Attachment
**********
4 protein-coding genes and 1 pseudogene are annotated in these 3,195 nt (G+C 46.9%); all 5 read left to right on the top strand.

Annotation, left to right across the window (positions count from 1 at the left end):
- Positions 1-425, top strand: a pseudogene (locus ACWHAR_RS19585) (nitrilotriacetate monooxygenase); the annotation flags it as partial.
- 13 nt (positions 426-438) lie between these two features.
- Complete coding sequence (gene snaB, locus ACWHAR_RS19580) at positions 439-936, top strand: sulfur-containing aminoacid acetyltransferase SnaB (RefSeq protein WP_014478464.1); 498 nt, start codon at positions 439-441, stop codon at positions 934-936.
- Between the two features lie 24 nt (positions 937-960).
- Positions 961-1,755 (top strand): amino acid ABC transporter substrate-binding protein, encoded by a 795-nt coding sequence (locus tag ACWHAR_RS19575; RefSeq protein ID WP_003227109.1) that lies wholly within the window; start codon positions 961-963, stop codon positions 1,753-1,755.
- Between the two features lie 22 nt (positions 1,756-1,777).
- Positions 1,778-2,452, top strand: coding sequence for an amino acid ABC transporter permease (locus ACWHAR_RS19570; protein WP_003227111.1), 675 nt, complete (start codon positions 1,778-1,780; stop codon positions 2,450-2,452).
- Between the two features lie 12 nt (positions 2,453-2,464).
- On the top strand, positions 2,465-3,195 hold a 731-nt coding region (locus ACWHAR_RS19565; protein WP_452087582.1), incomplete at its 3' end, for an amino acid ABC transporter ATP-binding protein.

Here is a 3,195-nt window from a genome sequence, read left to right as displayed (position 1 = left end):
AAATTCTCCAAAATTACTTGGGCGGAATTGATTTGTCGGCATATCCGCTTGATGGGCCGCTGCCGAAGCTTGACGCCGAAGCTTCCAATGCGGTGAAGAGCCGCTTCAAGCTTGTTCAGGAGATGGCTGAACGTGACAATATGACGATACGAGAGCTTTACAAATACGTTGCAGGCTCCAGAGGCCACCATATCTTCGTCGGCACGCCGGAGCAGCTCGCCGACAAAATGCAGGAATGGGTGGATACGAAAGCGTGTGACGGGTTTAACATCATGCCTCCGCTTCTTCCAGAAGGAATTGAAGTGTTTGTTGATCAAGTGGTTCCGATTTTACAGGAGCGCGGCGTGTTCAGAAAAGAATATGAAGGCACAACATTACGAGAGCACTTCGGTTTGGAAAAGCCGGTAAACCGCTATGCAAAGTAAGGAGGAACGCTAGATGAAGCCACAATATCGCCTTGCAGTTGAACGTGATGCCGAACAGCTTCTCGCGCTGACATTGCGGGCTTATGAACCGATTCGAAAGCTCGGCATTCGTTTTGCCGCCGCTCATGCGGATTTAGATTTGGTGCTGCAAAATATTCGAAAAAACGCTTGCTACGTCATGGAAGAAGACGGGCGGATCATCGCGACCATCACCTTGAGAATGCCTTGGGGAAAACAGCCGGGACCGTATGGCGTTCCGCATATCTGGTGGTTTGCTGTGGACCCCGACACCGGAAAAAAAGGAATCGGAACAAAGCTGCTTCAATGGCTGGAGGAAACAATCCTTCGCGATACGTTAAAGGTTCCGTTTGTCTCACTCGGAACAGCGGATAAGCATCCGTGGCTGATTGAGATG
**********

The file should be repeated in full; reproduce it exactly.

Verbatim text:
4 protein-coding genes and 1 pseudogene are annotated in these 3,195 nt (G+C 46.9%); all 5 read left to right on the top strand.

Annotation, left to right across the window (positions count from 1 at the left end):
- Positions 1-425, top strand: a pseudogene (locus ACWHAR_RS19585) (nitrilotriacetate monooxygenase); the annotation flags it as partial.
- 13 nt (positions 426-438) lie between these two features.
- Complete coding sequence (gene snaB, locus ACWHAR_RS19580) at positions 439-936, top strand: sulfur-containing aminoacid acetyltransferase SnaB (RefSeq protein WP_014478464.1); 498 nt, start codon at positions 439-441, stop codon at positions 934-936.
- Between the two features lie 24 nt (positions 937-960).
- Positions 961-1,755 (top strand): amino acid ABC transporter substrate-binding protein, encoded by a 795-nt coding sequence (locus tag ACWHAR_RS19575; RefSeq protein ID WP_003227109.1) that lies wholly within the window; start codon positions 961-963, stop codon positions 1,753-1,755.
- Between the two features lie 22 nt (positions 1,756-1,777).
- Positions 1,778-2,452, top strand: coding sequence for an amino acid ABC transporter permease (locus ACWHAR_RS19570; protein WP_003227111.1), 675 nt, complete (start codon positions 1,778-1,780; stop codon positions 2,450-2,452).
- Between the two features lie 12 nt (positions 2,453-2,464).
- On the top strand, positions 2,465-3,195 hold a 731-nt coding region (locus ACWHAR_RS19565; protein WP_452087582.1), incomplete at its 3' end, for an amino acid ABC transporter ATP-binding protein.

Here is a 3,195-nt window from a genome sequence, read left to right as displayed (position 1 = left end):
AAATTCTCCAAAATTACTTGGGCGGAATTGATTTGTCGGCATATCCGCTTGATGGGCCGCTGCCGAAGCTTGACGCCGAAGCTTCCAATGCGGTGAAGAGCCGCTTCAAGCTTGTTCAGGAGATGGCTGAACGTGACAATATGACGATACGAGAGCTTTACAAATACGTTGCAGGCTCCAGAGGCCACCATATCTTCGTCGGCACGCCGGAGCAGCTCGCCGACAAAATGCAGGAATGGGTGGATACGAAAGCGTGTGACGGGTTTAACATCATGCCTCCGCTTCTTCCAGAAGGAATTGAAGTGTTTGTTGATCAAGTGGTTCCGATTTTACAGGAGCGCGGCGTGTTCAGAAAAGAATATGAAGGCACAACATTACGAGAGCACTTCGGTTTGGAAAAGCCGGTAAACCGCTATGCAAAGTAAGGAGGAACGCTAGATGAAGCCACAATATCGCCTTGCAGTTGAACGTGATGCCGAACAGCTTCTCGCGCTGACATTGCGGGCTTATGAACCGATTCGAAAGCTCGGCATTCGTTTTGCCGCCGCTCATGCGGATTTAGATTTGGTGCTGCAAAATATTCGAAAAAACGCTTGCTACGTCATGGAAGAAGACGGGCGGATCATCGCGACCATCACCTTGAGAATGCCTTGGGGAAAACAGCCGGGACCGTATGGCGTTCCGCATATCTGGTGGTTTGCTGTGGACCCCGACACCGGAAAAAAAGGAATCGGAACAAAGCTGCTTCAATGGCTGGAGGAAACAATCCTTCGCGATACGTTAAAGGTTCCGTTTGTCTCACTCGGAACAGCGGATAAGCATCCGTGGCTGATTGAGATG